Coatlicue is a revered goddess in Aztec mythology, symbolizing the duality of life and death. In Aztec beliefs, she emerged as a central figure associated with creation and destruction, embodying the cycles of existence.


Her name, which means “Serpent Skirt,” reflects her association with serpents and her unique physical representation.

In Aztec art and iconography, Coatlicue is portrayed as a fearsome deity with multiple symbolic attributes. She is depicted as a woman with a fearsome and fierce countenance, often shown with her tongue sticking out. Her face is often adorned with a necklace of human hearts, indicating her connection to sacrifice and the life-giving force.

One of the most notable features of Coatlicue is her distinctive headdress, known as the “xiuhuitzolli.” This headdress is adorned with feathers, which symbolize her connection to the celestial realm and the divine. Additionally, atop her head, she wears a crown of intertwined serpents, which further underscores her association with serpents and their symbolism in Aztec mythology.

Coatlicue’s physical appearance also includes elements that represent fertility and the cycles of life. She is depicted with multiple breasts, symbolizing her nurturing and life-giving qualities. Her skirt is made of interwoven snakes, signifying her role as the Earth Mother and her connection to the natural world.

Powers & Abilities

As the goddess of life and death, Coatlicue possesses a range of powers and attributes. She governs fertility, representing the regenerative power of nature. Coatlicue is also associated with the cycles of life, emphasizing the interconnectedness and balance between creation and destruction.


According to the legends, she is often regarded as the mother of the gods and is associated with various deities in the Aztec pantheon. One of her most well-known offspring is Huitzilopochtli, the god of the sun and war.

Coatlicue’s relationship with Huitzilopochtli is central to her mythology. According to the Aztec creation myth, Coatlicue became pregnant after a ball of feathers fell on her. This miraculous conception led to the birth of Huitzilopochtli, who emerged fully grown and armed to protect his mother from her other children, who sought to destroy her due to their jealousy.

Huitzilopochtli’s fierce defense of Coatlicue reflects the strong bond between mother and son. He became one of the most important gods in the Aztec pantheon, embodying the sun’s life-giving power and serving as a protector of the Aztec people.

Coatlicue’s other children include the moon goddess Coyolxauhqui and her 400 brothers known as the Centzon Huitznahuac. In some versions of the myth, Coyolxauhqui leads the attack against Coatlicue, but Huitzilopochtli ultimately defeats her, dismembers her body, and scatters her remains, solidifying his role as a defender of his mother.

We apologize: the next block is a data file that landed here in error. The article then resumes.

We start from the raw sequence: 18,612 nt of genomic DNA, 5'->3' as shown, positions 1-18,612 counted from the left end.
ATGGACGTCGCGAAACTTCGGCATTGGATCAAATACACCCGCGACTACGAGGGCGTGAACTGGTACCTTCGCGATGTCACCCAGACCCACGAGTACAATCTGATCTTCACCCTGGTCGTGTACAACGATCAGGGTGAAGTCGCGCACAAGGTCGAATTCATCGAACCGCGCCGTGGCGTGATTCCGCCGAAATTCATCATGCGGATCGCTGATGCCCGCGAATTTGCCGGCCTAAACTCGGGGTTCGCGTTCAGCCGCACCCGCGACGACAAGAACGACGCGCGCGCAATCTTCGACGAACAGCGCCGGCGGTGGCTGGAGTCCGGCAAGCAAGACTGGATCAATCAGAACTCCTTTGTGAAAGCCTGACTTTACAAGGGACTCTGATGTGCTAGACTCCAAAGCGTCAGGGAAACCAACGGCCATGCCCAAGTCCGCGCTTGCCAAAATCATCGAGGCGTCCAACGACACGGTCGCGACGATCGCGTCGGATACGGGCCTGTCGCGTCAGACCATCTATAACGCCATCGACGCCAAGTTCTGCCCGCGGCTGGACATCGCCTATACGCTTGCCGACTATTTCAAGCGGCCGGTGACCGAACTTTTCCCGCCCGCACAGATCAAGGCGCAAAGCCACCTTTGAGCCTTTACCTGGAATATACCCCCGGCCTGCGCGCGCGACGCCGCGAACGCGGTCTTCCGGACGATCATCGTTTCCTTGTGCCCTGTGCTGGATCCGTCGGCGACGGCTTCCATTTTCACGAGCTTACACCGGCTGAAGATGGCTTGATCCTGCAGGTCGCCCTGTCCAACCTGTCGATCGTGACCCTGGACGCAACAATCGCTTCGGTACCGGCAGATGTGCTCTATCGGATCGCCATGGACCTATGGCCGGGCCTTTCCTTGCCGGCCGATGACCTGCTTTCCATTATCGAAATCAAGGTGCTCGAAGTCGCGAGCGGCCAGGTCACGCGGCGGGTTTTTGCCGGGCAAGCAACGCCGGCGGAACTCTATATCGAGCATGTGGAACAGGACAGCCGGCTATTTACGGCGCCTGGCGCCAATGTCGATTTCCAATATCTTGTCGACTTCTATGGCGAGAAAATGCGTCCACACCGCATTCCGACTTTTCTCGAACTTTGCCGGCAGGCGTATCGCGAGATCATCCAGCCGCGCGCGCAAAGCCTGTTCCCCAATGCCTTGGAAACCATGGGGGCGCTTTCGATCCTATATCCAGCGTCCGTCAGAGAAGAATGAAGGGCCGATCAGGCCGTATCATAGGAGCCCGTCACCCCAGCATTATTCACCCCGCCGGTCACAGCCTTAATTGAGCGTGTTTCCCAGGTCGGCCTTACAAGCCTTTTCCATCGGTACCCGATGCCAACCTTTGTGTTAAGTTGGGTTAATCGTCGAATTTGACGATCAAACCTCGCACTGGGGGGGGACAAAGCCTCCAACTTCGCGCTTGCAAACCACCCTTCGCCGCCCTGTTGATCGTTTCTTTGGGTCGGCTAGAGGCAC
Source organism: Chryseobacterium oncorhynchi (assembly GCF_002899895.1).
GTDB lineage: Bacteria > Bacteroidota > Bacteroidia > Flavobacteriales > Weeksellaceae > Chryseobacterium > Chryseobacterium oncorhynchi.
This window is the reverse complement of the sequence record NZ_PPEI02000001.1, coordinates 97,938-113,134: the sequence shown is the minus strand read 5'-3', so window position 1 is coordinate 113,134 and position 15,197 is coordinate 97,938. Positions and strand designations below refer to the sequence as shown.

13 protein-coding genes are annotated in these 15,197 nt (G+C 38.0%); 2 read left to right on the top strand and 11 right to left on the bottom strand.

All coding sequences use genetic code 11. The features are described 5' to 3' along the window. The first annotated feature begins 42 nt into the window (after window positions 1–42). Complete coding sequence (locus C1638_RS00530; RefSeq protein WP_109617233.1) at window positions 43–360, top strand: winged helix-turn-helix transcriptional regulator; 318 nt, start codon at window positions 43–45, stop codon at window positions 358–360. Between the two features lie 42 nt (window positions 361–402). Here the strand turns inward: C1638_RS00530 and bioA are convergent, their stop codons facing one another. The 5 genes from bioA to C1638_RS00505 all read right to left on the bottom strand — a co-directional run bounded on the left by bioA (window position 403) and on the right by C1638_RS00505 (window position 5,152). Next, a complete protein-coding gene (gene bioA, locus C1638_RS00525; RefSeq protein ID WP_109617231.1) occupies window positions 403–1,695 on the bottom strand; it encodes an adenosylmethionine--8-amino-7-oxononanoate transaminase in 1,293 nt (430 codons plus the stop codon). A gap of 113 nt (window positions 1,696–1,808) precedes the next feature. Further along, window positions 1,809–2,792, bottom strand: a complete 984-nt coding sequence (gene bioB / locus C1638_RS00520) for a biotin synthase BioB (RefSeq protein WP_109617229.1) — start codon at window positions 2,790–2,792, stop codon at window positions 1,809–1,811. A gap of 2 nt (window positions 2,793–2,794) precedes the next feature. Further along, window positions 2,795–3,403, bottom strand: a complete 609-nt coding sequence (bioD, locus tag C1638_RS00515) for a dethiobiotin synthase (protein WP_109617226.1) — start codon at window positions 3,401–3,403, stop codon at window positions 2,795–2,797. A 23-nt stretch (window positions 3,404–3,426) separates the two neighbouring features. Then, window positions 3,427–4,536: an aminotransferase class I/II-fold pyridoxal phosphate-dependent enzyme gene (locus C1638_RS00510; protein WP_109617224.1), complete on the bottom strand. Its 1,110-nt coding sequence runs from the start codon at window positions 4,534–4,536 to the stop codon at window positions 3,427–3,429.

As for Coatlicue’s parentage, there are different accounts in Aztec mythology. One interpretation suggests that Coatlicue was the daughter of Tlazolteotl, the goddess of purification and fertility. Another interpretation identifies her as the daughter of the primordial earth deity, Tlaltecuhtli.


Coatlicue is often depicted as a fearsome deity, embodying both the nurturing and destructive aspects of nature. She is portrayed as a woman with a skirt made of writhing serpents and a necklace of human hearts and hands. This symbolism represents her association with fertility, life, death, and the natural world.


Coatlicue’s worship encompassed various rituals, ceremonies, and offerings dedicated to her. These practices aimed to honor her as the mother of all living beings and to seek her blessings in matters related to life, death, and the natural world.

One of the key aspects of Coatlicue’s worship was the performance of dances and processions. Devotees would participate in elaborate and rhythmic dances, often wearing special costumes and masks representing Coatlicue and her associated symbols, such as serpents and skulls. These dances were seen as a way to connect with the divine presence of Coatlicue and invoke her power.

Offerings were an integral part of Coatlicue’s worship. These offerings often included objects and symbols associated with life and death, such as flowers, incense, food, and sacrificial items. Priests and devotees would present these offerings to Coatlicue as a gesture of reverence and gratitude, seeking her favor and protection.

Sacrifices were also performed as part of Coatlicue’s worship, although the exact details and nature of these sacrifices may have varied. These rituals involved the offering of animals or, in some instances, human sacrifices. The purpose of these sacrifices was to honor Coatlicue and ensure the continuity of life and the balance between life and death.

Temples and shrines dedicated to Coatlicue were important centers of worship. These sacred spaces provided a focal point for devotees to gather, offer prayers, make offerings, and participate in rituals dedicated to the goddess. Priests and priestesses served as intermediaries between the mortal realm and the divine, conducting ceremonies and guiding the worshippers in their devotion to Coatlicue.


  • Coatlicue’s name translates to “She of the Serpent Skirt,” emphasizing her distinctive attire.
  • She is often associated with the earth, representing its fertile and nurturing qualities.
  • Coatlicue is revered as the mother of the gods and a protector of humanity.
  • Her fierce depiction reflects the Aztecs’ respect for the power and unpredictability of the natural world.

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Coatlicue Facts

Rules over: Life, Death
Symbols:Serpents, Skulls, Headress
Sacred animals:Serpents
Parents:Tlazolteotl (Mother) or Tlaltecuhtli (Mother)
Mayan Similar: Ixchel
Hindu Similar: Kali